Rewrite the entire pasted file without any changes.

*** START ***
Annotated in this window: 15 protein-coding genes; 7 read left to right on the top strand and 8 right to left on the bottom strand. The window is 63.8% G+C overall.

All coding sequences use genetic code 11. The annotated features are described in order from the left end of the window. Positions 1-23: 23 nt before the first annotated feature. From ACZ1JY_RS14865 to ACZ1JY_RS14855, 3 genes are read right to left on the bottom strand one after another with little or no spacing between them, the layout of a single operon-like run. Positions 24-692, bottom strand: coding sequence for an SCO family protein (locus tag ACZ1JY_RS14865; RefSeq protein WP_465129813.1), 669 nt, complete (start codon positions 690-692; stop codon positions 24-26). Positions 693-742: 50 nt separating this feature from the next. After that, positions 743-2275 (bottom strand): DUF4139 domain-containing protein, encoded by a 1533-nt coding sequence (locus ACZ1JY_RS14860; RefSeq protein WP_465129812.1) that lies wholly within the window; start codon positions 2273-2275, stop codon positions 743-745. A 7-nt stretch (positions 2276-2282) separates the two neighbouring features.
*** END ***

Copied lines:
Annotated in this window: 15 protein-coding genes; 7 read left to right on the top strand and 8 right to left on the bottom strand. The window is 63.8% G+C overall.

All coding sequences use genetic code 11. The annotated features are described in order from the left end of the window. Positions 1-23: 23 nt before the first annotated feature. From ACZ1JY_RS14865 to ACZ1JY_RS14855, 3 genes are read right to left on the bottom strand one after another with little or no spacing between them, the layout of a single operon-like run. Positions 24-692, bottom strand: coding sequence for an SCO family protein (locus tag ACZ1JY_RS14865; RefSeq protein WP_465129813.1), 669 nt, complete (start codon positions 690-692; stop codon positions 24-26). Positions 693-742: 50 nt separating this feature from the next. After that, positions 743-2275 (bottom strand): DUF4139 domain-containing protein, encoded by a 1533-nt coding sequence (locus ACZ1JY_RS14860; RefSeq protein WP_465129812.1) that lies wholly within the window; start codon positions 2273-2275, stop codon positions 743-745. A 7-nt stretch (positions 2276-2282) separates the two neighbouring features.